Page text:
1) Consider the 6th Amendment right to a speedy trial. What is the purpose the 6th Amendment right to a speedy trial? Is that purpose being fulfilled in the modern American legal system? Why is there argumentatively an ethical and constitutional obligation for court personnel to ensure a speedy trial for a criminal defendant?
***Use the GCU Library for sources (https://library.gcu.edu/ )
The DQ response must be at least 200 words and should have at least one reference in APA format
2) Write a 100-word response to each student in first person as if you were writing it to the students. Talk about how you agree with their ideas and add your own thoughts. Make sure it’s respectful.
Student 1) The Sixth Amendment states that “In all criminal prosecutions, the accused shall enjoy the right to a speedy and public trial, by an impartial jury of the State and district wherein the crime shall have been committed, which district shall have been previously ascertained by law, and to be informed of the nature and cause of the accusation; to be confronted with the witnesses against him; to have compulsory process for obtaining witnesses in his favor, and to have the Assistance of Counsel for his defence.” With this, an accused person is given the right to a speedy trial for many reasons including not being stuck waiting for an answer and/or being held in pretrial detention. According to the American Bar Association, “The presumptive speedy trial time limit for persons held in pretrial detention should be  days from the date of the defendant’s first appearance in court after the filing of a charging instrument.” They also state that it should be 180 days who are on pretrial release. As a whole, our country does fairly well on fulfilling and upholding this. Recently, here in Albuquerque New Mexico, Fabian Gonzales, who was arrested for the murder of his girlfriend’s 10 year old daughter (who was also released on parole) had tried to file a case against the State for a violation of his right to a speedy trial; however, a judge found that it was not and he will still be facing charges. It is important to keep this in mind ethically and constitutionally because of that individual’s rights as well as their state of mind. If they are truly innocent and are held waiting, it is not ethically wrong and it would violate their rights. However, for people such as Fabian, who had tried to get his charges dropped for a very horrendous crime, it is ethically wrong for her family, herself, and the people within the community. It would also allow this man to remain off the streets and be a danger to other children.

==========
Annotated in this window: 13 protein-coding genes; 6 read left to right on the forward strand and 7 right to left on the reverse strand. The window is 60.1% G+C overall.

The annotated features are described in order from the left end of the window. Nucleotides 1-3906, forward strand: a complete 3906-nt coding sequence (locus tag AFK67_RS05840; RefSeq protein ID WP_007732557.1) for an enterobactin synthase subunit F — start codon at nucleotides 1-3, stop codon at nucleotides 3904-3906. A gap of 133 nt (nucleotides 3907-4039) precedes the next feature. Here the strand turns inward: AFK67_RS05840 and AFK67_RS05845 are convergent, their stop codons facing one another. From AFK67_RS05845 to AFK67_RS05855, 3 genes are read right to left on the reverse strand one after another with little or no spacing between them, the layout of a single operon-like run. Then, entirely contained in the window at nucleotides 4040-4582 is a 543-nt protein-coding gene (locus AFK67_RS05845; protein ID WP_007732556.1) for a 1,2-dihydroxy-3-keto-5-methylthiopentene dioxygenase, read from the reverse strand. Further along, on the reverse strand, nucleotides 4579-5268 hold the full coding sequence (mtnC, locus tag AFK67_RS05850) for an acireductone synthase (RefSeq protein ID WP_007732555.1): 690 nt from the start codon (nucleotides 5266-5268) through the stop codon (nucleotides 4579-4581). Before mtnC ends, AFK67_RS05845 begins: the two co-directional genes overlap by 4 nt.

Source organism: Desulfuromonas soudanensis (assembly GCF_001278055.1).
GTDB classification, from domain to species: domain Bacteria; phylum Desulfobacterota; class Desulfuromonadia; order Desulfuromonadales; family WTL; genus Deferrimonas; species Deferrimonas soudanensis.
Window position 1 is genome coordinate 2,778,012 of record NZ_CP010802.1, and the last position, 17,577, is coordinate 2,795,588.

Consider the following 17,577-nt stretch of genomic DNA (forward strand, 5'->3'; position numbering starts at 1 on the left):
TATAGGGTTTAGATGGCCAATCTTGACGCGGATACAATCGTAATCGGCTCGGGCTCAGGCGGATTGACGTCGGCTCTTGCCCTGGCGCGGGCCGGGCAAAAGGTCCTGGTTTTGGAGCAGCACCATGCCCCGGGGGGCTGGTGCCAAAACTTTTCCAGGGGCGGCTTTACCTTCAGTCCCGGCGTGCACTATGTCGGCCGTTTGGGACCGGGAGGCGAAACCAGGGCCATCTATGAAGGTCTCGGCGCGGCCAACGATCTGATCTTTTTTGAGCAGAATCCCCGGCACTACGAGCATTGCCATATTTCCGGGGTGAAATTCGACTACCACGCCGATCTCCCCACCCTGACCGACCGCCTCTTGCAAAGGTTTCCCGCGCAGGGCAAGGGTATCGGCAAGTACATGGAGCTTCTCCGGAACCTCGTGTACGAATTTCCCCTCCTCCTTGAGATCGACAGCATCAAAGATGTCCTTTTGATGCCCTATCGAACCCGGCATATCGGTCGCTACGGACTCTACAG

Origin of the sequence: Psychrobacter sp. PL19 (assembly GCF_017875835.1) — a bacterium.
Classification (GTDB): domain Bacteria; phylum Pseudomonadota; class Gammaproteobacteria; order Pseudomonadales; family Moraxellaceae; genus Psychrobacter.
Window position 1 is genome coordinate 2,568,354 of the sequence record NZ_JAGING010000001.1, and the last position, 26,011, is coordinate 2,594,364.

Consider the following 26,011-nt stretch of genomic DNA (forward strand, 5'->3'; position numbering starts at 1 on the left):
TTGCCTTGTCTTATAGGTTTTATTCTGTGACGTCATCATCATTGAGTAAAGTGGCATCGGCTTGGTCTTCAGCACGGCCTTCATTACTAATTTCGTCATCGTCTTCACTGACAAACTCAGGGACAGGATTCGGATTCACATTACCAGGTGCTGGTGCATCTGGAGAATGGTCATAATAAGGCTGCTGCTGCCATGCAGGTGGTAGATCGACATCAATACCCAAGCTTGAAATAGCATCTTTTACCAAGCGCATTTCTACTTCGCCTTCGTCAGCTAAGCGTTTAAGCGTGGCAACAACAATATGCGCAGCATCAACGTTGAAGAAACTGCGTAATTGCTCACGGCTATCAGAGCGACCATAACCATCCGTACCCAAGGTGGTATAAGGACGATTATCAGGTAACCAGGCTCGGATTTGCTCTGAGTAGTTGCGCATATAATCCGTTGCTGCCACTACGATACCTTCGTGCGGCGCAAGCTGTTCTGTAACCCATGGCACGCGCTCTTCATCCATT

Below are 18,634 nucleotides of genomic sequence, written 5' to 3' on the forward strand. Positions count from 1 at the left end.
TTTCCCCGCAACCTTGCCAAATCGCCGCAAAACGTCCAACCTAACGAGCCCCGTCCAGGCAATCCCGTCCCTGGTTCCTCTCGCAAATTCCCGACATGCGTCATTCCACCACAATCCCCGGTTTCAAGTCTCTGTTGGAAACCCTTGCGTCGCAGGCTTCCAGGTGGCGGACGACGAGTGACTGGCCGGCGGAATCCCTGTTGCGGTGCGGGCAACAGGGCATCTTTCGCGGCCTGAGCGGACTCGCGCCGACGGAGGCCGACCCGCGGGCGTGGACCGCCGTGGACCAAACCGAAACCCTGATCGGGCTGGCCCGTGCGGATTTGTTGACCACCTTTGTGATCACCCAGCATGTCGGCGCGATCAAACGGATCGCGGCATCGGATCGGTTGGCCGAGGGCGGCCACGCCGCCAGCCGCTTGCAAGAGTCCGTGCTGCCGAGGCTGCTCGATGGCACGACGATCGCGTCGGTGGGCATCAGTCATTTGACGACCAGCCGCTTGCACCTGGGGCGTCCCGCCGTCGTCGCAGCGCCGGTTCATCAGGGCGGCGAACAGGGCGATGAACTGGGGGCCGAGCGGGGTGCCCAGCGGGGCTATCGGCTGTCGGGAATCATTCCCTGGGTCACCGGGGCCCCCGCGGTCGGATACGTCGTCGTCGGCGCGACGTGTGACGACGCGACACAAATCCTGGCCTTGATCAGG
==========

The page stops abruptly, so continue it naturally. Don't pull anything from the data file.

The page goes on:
(n.d.). Retrieved June 28, 2021, from https://www.americanbar.org/groups/criminal_justic…
Hayes, P. (2021, May 11). Fabian Gonzales’ right to a speedy trial was not violated, judge says. Retrieved June 28, 2021, from https://www.kob.com/new-mexico-news/fabian-gonzale…
Student 2) The right to speedy trials originally dates all the way back to the Magna Carta being highly praised by the Constitution as a fundamental right secured by the sixth amendment, in which the importance of the speedy trial right has always been considered to be applied at the end of a conviction or through the sentencing process, (Saetveit, 2016). In 1974, the Congress enacted the speedy right trial act with the intention of establishing specific time limits between various stages of criminal proceedings, for example, the act requires an information or indictment to be filed within 30 days of a defendant’s arrest, (Annenberg Classroom, 2019).
The provision of the right to a speedy trial protects the rights of an accused from delaying the process, thus impairing the ability from one to defend himself as well as to prevent oppressive incarceration prior to trial, therefore, it must also serve the interests of defendants and society altogether, (Legal Information Institute, n.d). People being accused could be held indefinitely under a cloud of unproven criminal accusation and receive an unfair trial without the speedy trial, because if too much time passes by between the alleged crime and trial, then witnesses may leave the area or die, thus making relevant or physical evidence get lost, (Annenberg Classroom, 2019).
I believe that by ethically ensuring a speedy trial for a criminal defendant actually helps the prosecutor’s side to prove their accusation in which the faster and fresher the facts and evidence are in place, the better is for the revelation of the case. The system in all its fairness and integrity can also show ethical obligations to criminal defendants to maintain the dignity of the accused. In most cases, when there is ethical obligations and not abuse of authority from part of the judges or other court personnel, then the purpose of speedy trial rights to an accused can be fulfilled in modern American legal system.
Saetveit, K. (2016). Beyond Pollard: applying the Sixth Amendment’s speedy trial right to sentencing. Stanford Law Review, 68(2), 481.
Sixth Amendment – Right to speedy trial. (2019, February 27). Annenberg Classroom. Retrieved from: https://www.annenbergclassroom.org/resource/right-…
Right to a speedy and public trial. (n.d.). Legal Information Institute. Retrieved from: https://www.law.cornell.edu/constitution-conan/ame…
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